Cadalec scoops overseas project with PICS capability

29 April 2010

When tendering for a large overseas project UK based control system specialist, Cadalec noted that the specification required the application to be simulated using PICS software. Cadalec had recently upgraded its PICS software from HardwarePT, placing them in a comfortable position to deliver a project with high efficiency and reduced costs.

PICS screenshot
PICS screenshot

Cadalec Ltd is based in Croft, Leicestershire, and has electrical and computer engineers develop HMI, SCADA, PLC and data logging applications. They review client specifications, and then design a system that fully meets the requirements of the end user. They then follow quality assured development practice, while implementing the design to IEC and BS standards. After development is complete, they enter into their own in-house testing that culminates with factory and site acceptance tests and final plant commissioning. For larger jobs, and especially those overseas, Cadalec utilises the in-depth simulation provided by their PICS package, which it claims has reduced business risk and accelerated FAT and SAT phases.

PICS Pro I/O simulation software simplifies real-world systems and machines controlled by DCS, PLC and PC control systems. The entire system can be tested (communication, sequencing/interlocking, HMI/SCADA, alarms), all emergency faults can be verified, and operators trained. PICS is a Molex Brad product provided by HardwarePT.

The project in hand at Cadalec involved Wonderware InTouch SCADA and large scale automation using ControlLogix PLC’s provided by Rockwell Automation. Cadalec were involved in all aspects of this including the design and build of the automation panels. A key phase of this project was the first time power up of the system, where any errors in cabinet wiring and errors in control and supervision software will start to show up. This frequently causes ambiguity in finding the root cause of a problem; is it in the wiring or the logic, or both? Configuring the PICS package to suit the application and then simulating what is happening provides a reference by which faster debugging can be achieved.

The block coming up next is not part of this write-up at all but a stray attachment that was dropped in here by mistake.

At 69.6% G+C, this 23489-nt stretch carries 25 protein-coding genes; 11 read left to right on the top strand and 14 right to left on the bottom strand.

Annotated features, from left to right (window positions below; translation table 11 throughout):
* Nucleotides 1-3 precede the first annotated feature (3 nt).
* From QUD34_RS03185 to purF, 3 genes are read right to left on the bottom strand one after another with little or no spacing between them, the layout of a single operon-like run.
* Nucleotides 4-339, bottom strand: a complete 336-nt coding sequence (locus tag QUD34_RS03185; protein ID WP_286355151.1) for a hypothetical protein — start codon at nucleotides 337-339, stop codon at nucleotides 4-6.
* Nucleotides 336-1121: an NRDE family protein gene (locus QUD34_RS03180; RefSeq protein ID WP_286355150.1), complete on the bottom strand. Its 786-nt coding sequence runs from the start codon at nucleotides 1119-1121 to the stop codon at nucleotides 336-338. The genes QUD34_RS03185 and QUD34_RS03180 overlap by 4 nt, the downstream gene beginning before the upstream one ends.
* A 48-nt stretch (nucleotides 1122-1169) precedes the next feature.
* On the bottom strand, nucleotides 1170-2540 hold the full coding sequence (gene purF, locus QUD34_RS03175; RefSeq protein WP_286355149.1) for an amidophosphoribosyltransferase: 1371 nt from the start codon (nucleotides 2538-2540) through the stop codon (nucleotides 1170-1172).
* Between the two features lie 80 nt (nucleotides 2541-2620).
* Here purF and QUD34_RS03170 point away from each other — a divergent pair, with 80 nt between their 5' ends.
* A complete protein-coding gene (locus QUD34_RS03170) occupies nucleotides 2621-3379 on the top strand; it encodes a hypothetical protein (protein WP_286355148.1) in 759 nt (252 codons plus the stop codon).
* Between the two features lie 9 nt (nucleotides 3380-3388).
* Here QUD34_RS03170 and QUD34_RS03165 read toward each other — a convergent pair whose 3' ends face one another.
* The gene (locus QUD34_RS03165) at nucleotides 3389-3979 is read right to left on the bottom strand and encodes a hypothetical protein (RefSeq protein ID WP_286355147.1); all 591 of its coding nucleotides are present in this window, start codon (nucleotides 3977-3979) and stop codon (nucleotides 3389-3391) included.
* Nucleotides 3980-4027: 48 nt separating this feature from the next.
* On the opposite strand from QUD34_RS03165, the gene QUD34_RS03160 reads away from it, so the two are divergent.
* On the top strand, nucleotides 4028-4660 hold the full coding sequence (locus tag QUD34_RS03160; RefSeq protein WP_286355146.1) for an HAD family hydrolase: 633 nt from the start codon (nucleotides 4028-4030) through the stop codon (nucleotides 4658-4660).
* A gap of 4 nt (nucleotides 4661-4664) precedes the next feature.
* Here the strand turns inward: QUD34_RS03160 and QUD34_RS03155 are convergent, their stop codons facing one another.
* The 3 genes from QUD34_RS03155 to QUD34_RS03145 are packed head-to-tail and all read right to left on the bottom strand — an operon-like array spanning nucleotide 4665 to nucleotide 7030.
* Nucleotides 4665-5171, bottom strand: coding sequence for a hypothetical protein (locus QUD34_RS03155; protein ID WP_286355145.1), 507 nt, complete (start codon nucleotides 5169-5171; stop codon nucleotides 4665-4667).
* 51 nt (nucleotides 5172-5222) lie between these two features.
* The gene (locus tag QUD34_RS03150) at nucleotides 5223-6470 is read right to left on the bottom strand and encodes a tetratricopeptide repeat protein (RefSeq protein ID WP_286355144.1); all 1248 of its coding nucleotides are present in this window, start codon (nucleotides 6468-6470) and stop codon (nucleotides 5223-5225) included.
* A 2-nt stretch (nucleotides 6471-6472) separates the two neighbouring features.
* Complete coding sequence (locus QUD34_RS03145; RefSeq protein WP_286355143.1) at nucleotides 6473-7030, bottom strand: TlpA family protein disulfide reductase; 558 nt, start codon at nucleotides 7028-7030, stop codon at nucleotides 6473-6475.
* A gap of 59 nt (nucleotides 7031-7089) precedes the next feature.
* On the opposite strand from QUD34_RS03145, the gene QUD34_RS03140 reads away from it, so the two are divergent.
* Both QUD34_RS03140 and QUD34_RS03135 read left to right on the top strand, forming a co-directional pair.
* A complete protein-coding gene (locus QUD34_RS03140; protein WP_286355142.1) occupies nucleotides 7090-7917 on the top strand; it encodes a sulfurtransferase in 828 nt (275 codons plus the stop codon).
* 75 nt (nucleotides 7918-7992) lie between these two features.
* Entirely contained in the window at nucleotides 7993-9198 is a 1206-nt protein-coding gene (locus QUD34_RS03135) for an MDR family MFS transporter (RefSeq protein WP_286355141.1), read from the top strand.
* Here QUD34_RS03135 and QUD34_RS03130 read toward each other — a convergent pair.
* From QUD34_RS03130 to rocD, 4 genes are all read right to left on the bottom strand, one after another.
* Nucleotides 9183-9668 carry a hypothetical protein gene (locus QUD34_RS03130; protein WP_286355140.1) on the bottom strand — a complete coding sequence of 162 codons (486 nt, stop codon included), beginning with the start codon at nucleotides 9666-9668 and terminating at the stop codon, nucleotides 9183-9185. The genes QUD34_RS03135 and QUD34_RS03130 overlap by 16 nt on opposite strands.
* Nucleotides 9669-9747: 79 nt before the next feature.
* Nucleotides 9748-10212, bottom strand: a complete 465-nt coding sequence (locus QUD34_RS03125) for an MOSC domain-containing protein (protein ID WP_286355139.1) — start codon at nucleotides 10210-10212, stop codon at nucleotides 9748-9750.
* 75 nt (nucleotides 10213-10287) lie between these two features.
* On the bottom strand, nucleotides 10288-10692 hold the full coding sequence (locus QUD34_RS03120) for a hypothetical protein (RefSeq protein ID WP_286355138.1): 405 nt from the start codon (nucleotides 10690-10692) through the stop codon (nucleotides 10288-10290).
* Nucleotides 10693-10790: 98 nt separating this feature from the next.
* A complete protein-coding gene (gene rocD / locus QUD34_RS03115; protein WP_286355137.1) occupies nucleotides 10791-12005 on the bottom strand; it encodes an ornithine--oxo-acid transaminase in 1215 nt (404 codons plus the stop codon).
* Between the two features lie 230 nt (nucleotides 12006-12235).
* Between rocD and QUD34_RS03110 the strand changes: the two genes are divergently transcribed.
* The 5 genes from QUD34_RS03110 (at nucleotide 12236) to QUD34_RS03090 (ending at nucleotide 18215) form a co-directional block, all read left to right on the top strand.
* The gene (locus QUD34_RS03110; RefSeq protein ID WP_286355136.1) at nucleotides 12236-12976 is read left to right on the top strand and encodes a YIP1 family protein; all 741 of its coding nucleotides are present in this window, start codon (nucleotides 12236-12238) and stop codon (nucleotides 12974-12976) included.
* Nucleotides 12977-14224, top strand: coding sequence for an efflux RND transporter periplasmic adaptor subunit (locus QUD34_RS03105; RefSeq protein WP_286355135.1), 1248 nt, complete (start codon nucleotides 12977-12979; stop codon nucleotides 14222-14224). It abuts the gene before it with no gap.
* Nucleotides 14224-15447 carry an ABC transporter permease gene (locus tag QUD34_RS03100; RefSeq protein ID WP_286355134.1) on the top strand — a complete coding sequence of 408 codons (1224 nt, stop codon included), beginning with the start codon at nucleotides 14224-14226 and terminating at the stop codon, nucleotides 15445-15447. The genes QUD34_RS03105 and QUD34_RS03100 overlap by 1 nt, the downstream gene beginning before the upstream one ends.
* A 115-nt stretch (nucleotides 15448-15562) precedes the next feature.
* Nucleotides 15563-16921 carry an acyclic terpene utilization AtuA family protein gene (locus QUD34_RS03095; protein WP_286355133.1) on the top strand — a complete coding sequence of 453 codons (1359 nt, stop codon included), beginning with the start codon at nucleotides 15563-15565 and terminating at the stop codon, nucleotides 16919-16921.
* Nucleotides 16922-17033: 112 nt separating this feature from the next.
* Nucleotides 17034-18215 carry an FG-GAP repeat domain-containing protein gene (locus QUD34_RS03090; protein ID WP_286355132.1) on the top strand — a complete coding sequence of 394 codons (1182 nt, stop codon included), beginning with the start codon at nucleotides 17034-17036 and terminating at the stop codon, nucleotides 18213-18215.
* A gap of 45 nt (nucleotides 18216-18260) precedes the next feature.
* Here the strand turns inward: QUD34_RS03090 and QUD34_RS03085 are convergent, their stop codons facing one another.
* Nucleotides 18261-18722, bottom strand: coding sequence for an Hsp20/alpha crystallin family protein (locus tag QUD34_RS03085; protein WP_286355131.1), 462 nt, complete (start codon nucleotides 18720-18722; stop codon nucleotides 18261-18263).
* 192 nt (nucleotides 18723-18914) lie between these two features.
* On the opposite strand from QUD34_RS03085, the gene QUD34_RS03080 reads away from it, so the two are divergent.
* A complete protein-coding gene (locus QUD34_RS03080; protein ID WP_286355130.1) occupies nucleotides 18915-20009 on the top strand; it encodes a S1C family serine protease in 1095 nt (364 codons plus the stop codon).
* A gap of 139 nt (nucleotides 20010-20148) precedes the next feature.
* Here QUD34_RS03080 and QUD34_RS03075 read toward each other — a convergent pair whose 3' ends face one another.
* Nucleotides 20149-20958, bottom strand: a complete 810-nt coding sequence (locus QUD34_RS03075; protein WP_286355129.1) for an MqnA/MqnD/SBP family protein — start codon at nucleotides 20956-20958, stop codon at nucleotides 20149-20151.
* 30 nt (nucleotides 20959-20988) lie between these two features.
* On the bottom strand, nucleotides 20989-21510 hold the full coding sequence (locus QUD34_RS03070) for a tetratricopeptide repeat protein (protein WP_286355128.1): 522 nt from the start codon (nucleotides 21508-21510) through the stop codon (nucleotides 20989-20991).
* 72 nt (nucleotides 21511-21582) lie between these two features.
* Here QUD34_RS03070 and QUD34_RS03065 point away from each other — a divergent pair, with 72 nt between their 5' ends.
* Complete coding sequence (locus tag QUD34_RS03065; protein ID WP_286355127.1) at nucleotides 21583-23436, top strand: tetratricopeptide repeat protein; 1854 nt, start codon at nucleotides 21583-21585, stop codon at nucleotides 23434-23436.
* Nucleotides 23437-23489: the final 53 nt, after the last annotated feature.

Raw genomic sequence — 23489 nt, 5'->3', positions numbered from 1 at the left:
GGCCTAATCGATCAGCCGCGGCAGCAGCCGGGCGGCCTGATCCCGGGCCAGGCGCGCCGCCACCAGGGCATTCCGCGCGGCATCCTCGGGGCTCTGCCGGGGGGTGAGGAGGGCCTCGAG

PICS Simulation software is designed to allow users to create a dynamic model on a PC that duplicates the behaviour of the I/O devices, providing the control system with simulated device feedback. PICS sits on the automation network and directly interrogates the target controller’s IO.

This approach had additional benefits for Cadalec in that the end-user was half a world away and site work had to be efficient and right-first-time. Once the control cabinets were powered up, PICS simulation allowed for fast and accurate debugging. The next phase was the simulation of the agreed FAT (Factory Acceptance Testing); checking that visualisation, reports and alarms were correct according to the Detailed Design Specification. This was greatly facilitated by using PICS as a virtual plant. The following customer-facing FAT went without difficulty and was on schedule.

The equipment was then shipped and following installation was then re-commissioned. At this stage simulation plays a very important role; any errors that occur can be confidently attributed to field wiring rather than logic or panel wiring errors. This accelerates debugging and provides for a confident approach.

Neale Bassford, technical manager at Cadalec, said, “The software always gets the blame, but thanks to our confidence in the simulation we could set such concerns aside,” adding, “this was probably one of the smoothest commissioning ever.”

His assertion was supported when site commissioning was completed not just on schedule, but one week early.

Mike Duckles, project engineer at Cadalec added: “We have used PICS for many years and it is a well proven technique that brings benefit to the company, we do not simulate every job with PICS as we have to balance the time of setting up PICS with delivering value to our customers. We always know when to use PICS as it tangibly reduces larger project timelines and significantly reduces project risk.”

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